There has been a lot of buzz about augmented and virtual reality this past week in Kansas City, and not just because of PokemonGo. Kansas City’s first virtual reality hackathon took place over the weekend – and we gave it an educational spin!
The focus of the event, hosted by KCVR, was to make virtual and augmented reality accessible. It served as an opportunity to bring together educators interested in how the technology could benefit their students with developers eager to learn how to build virtual games and experiences.
What if stepping into the classroom or library meant stepping into anywhere? Essentially that’s the core promise of virtual reality. There is amazing potential to create new learning environments that are immersive and engaging. It’s as much about the technology as how you use it. Augmented and virtual reality technologies literally make it possible for educators to put the world into our kids’ hands.
Over the course of a weekend, teams of educators, designers, developers, and students – most with little to no experience working with virtual reality (VR) – came together to build amazing projects that demonstrate how the emerging technology could be used to impact learning. Event co-hosts Steve Biegun and Andrew London, also the co-founders of KCVR, gave demos on platforms like A-Frame and Unity and talked about where the technology is going. They also jumped around from team to team to provide advice and help troubleshoot.
Project ideas ranged from historical journeys and virtual reading experiences to game based challenges for understanding the laws of physics. Educators worked alongside developers to conceptualize projects and advise on classroom applications. Developers with no previous VR experience prototyped with A-Frame, rolled up their sleeves to figure out how to incorporate motion sensor devices with VR headsets, and applied their code know-how in to build virtual environments in platforms like Unity. A local 13 yr old student with an interest in coding even joined a team to help out!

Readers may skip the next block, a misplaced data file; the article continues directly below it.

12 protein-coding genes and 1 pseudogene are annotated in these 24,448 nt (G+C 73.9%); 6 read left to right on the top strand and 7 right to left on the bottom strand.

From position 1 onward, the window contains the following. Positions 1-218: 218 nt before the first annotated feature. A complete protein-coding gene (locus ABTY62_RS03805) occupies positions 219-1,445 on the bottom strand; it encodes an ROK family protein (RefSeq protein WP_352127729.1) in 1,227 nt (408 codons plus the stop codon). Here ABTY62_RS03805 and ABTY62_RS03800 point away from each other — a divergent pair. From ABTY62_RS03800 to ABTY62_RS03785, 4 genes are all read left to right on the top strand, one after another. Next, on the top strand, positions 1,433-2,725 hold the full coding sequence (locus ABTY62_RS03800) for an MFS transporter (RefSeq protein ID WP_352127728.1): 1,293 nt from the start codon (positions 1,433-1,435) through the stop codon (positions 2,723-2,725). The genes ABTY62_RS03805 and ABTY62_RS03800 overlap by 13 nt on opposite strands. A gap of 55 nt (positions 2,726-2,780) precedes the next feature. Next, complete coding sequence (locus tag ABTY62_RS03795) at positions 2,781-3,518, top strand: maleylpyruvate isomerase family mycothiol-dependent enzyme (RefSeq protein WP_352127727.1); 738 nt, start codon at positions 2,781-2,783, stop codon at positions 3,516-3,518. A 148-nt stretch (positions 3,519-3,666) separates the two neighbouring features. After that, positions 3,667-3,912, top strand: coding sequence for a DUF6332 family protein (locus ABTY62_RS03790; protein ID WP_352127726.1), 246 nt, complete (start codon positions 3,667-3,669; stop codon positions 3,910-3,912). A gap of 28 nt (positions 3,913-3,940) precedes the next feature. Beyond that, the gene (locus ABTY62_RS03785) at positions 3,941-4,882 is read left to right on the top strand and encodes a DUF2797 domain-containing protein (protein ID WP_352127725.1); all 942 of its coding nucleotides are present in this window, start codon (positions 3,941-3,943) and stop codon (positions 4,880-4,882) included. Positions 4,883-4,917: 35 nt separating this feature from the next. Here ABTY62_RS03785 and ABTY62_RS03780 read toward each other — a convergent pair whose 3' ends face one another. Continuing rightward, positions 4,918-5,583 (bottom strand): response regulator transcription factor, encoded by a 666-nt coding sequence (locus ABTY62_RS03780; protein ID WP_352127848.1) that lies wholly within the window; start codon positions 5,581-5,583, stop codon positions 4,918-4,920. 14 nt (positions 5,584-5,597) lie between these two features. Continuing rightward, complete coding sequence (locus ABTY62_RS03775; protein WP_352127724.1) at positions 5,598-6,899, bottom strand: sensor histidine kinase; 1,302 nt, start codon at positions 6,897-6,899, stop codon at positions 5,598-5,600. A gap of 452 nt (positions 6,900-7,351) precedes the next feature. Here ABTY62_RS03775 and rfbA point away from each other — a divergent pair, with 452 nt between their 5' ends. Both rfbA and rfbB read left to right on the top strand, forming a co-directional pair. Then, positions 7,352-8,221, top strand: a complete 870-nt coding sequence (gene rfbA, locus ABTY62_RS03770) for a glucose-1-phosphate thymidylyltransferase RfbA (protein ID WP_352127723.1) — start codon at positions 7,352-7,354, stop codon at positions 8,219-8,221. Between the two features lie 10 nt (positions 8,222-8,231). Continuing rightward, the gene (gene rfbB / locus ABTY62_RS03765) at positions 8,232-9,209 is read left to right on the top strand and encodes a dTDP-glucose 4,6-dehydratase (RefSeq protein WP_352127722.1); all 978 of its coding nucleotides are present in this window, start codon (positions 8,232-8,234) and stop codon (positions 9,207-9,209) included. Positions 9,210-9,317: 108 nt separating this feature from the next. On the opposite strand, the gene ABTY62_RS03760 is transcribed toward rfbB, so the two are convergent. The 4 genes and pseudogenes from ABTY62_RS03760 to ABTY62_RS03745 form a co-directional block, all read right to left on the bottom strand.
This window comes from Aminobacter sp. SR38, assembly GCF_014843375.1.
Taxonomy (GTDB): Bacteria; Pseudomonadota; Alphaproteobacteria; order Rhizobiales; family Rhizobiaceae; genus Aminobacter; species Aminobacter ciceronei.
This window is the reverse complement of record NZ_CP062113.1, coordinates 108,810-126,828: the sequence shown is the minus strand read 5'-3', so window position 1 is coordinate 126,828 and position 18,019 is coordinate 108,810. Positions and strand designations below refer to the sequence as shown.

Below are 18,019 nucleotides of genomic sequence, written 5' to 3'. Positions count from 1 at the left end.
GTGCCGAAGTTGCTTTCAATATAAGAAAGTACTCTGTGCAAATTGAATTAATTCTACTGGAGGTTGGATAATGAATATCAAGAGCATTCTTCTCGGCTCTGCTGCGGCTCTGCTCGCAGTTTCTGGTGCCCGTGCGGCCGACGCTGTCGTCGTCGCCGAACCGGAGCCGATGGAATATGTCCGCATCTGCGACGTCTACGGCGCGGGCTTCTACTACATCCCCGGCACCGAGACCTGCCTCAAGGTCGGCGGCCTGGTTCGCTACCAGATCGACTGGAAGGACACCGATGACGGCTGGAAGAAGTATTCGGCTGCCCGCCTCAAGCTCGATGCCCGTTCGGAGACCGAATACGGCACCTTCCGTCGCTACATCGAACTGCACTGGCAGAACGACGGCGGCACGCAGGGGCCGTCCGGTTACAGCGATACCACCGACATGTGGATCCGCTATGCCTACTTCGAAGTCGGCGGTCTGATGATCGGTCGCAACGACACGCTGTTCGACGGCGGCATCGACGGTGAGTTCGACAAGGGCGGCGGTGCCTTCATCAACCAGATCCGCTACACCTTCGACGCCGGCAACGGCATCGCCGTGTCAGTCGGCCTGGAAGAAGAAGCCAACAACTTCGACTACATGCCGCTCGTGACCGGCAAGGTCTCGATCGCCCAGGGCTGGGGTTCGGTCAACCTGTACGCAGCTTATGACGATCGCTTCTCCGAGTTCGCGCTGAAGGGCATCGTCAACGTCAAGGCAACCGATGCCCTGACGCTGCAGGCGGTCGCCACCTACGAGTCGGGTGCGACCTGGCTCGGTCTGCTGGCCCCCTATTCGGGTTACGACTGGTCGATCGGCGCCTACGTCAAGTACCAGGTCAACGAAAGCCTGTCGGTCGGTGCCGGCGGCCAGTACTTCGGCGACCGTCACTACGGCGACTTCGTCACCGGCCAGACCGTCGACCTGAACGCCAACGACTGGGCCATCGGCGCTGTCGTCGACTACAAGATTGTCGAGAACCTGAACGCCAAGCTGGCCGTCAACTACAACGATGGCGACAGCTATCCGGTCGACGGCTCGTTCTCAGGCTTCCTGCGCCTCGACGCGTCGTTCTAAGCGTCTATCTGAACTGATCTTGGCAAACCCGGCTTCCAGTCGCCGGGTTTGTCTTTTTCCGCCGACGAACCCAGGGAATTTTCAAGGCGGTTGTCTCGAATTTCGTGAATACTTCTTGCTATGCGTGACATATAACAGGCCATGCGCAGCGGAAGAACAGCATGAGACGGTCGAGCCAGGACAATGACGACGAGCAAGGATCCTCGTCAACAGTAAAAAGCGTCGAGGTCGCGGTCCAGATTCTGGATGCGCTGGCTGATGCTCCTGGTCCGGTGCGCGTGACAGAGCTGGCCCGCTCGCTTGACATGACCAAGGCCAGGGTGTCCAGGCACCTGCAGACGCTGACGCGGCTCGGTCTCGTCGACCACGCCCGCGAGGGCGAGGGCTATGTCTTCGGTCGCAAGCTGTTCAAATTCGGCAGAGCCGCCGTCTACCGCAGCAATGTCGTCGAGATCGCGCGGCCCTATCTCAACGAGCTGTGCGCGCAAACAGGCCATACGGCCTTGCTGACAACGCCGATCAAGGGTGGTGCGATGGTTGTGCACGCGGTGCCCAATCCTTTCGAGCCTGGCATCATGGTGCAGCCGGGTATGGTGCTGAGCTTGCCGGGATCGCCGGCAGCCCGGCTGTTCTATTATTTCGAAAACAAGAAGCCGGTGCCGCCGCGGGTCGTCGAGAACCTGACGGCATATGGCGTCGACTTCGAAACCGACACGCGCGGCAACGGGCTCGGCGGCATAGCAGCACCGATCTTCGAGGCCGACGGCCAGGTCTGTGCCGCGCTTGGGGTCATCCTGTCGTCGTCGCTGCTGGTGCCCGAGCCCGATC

After a weekend of building and hacking, teams presented their projects to a panel of judges – Steve Biegun and Andrew London, Aaron Deacon of KC Digital Drive, and Brooke Cashion with zSpace.
And the winners were…
Best educational impact: Team Pennez presented a concept for building out libraries of virtual reading experiences to improve children’s literacy.
Best use of technology: The Data XRAY team presented an application that combined the Hololens with IoT technologies to display uses of connected devices.
Most engaging: The LIFE team presented a series of VR games to help children learn math and science. The games also incorporated motion sensor technology.
The entire weekend was an adventure in learning. As teams worked to develop virtual experiences to enhance learning opportunities for others, many were also learning how to build with VR for the first time. It was INCREDIBLE!
Local coverage of the event by the Kansas City Star and KCUR.
Mozilla’s Curriculum Specialist shares some ideas for VR in education.
Have a project idea? Learn more about Mozilla’s Gigabit Community Fund.
Follow @HiveKC on Twitter to learn more about events taking place in Kansas City.
If you’re in KC and interested in VR, attend a KCVR meetup.